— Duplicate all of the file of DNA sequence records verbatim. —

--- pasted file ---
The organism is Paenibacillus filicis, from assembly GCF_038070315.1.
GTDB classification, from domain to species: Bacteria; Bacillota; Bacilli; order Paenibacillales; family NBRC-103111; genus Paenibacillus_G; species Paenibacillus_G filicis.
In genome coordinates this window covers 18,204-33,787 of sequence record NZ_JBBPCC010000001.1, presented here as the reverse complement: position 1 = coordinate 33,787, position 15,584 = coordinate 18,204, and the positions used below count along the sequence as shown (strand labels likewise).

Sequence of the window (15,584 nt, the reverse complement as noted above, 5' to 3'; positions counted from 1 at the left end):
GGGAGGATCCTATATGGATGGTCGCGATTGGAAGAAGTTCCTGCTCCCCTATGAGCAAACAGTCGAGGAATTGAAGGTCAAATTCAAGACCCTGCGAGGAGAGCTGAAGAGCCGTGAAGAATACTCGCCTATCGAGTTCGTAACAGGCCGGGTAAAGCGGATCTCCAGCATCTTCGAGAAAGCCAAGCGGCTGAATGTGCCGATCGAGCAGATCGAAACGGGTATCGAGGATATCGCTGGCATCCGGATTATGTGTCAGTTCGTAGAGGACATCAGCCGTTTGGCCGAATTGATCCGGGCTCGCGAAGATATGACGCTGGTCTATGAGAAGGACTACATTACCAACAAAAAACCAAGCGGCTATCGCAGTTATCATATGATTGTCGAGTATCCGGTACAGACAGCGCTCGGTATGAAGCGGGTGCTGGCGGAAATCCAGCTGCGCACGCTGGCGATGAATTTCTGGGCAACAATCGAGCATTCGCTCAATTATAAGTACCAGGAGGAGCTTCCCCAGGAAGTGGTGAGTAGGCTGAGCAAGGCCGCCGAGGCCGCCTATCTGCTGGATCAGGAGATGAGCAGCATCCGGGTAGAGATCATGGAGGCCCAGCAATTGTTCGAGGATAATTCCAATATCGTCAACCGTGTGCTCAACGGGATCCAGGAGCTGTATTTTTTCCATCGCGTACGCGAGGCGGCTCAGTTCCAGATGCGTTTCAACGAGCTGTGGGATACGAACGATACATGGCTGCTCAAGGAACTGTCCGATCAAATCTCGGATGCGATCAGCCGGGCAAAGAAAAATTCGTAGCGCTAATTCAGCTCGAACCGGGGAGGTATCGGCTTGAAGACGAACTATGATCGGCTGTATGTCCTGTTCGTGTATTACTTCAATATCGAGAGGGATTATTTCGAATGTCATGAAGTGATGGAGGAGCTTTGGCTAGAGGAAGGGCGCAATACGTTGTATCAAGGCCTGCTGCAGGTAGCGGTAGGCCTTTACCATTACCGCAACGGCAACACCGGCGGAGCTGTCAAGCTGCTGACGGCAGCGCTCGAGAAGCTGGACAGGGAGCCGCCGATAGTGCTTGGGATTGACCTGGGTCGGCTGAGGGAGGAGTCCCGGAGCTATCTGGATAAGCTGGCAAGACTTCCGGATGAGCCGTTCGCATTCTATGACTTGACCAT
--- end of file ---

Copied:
The organism is Paenibacillus filicis, from assembly GCF_038070315.1.
GTDB classification, from domain to species: Bacteria; Bacillota; Bacilli; order Paenibacillales; family NBRC-103111; genus Paenibacillus_G; species Paenibacillus_G filicis.
In genome coordinates this window covers 18,204-33,787 of sequence record NZ_JBBPCC010000001.1, presented here as the reverse complement: position 1 = coordinate 33,787, position 15,584 = coordinate 18,204, and the positions used below count along the sequence as shown (strand labels likewise).

Sequence of the window (15,584 nt, the reverse complement as noted above, 5' to 3'; positions counted from 1 at the left end):
GGGAGGATCCTATATGGATGGTCGCGATTGGAAGAAGTTCCTGCTCCCCTATGAGCAAACAGTCGAGGAATTGAAGGTCAAATTCAAGACCCTGCGAGGAGAGCTGAAGAGCCGTGAAGAATACTCGCCTATCGAGTTCGTAACAGGCCGGGTAAAGCGGATCTCCAGCATCTTCGAGAAAGCCAAGCGGCTGAATGTGCCGATCGAGCAGATCGAAACGGGTATCGAGGATATCGCTGGCATCCGGATTATGTGTCAGTTCGTAGAGGACATCAGCCGTTTGGCCGAATTGATCCGGGCTCGCGAAGATATGACGCTGGTCTATGAGAAGGACTACATTACCAACAAAAAACCAAGCGGCTATCGCAGTTATCATATGATTGTCGAGTATCCGGTACAGACAGCGCTCGGTATGAAGCGGGTGCTGGCGGAAATCCAGCTGCGCACGCTGGCGATGAATTTCTGGGCAACAATCGAGCATTCGCTCAATTATAAGTACCAGGAGGAGCTTCCCCAGGAAGTGGTGAGTAGGCTGAGCAAGGCCGCCGAGGCCGCCTATCTGCTGGATCAGGAGATGAGCAGCATCCGGGTAGAGATCATGGAGGCCCAGCAATTGTTCGAGGATAATTCCAATATCGTCAACCGTGTGCTCAACGGGATCCAGGAGCTGTATTTTTTCCATCGCGTACGCGAGGCGGCTCAGTTCCAGATGCGTTTCAACGAGCTGTGGGATACGAACGATACATGGCTGCTCAAGGAACTGTCCGATCAAATCTCGGATGCGATCAGCCGGGCAAAGAAAAATTCGTAGCGCTAATTCAGCTCGAACCGGGGAGGTATCGGCTTGAAGACGAACTATGATCGGCTGTATGTCCTGTTCGTGTATTACTTCAATATCGAGAGGGATTATTTCGAATGTCATGAAGTGATGGAGGAGCTTTGGCTAGAGGAAGGGCGCAATACGTTGTATCAAGGCCTGCTGCAGGTAGCGGTAGGCCTTTACCATTACCGCAACGGCAACACCGGCGGAGCTGTCAAGCTGCTGACGGCAGCGCTCGAGAAGCTGGACAGGGAGCCGCCGATAGTGCTTGGGATTGACCTGGGTCGGCTGAGGGAGGAGTCCCGGAGCTATCTGGATAAGCTGGCAAGACTTCCGGATGAGCCGTTCGCATTCTATGACTTGACCAT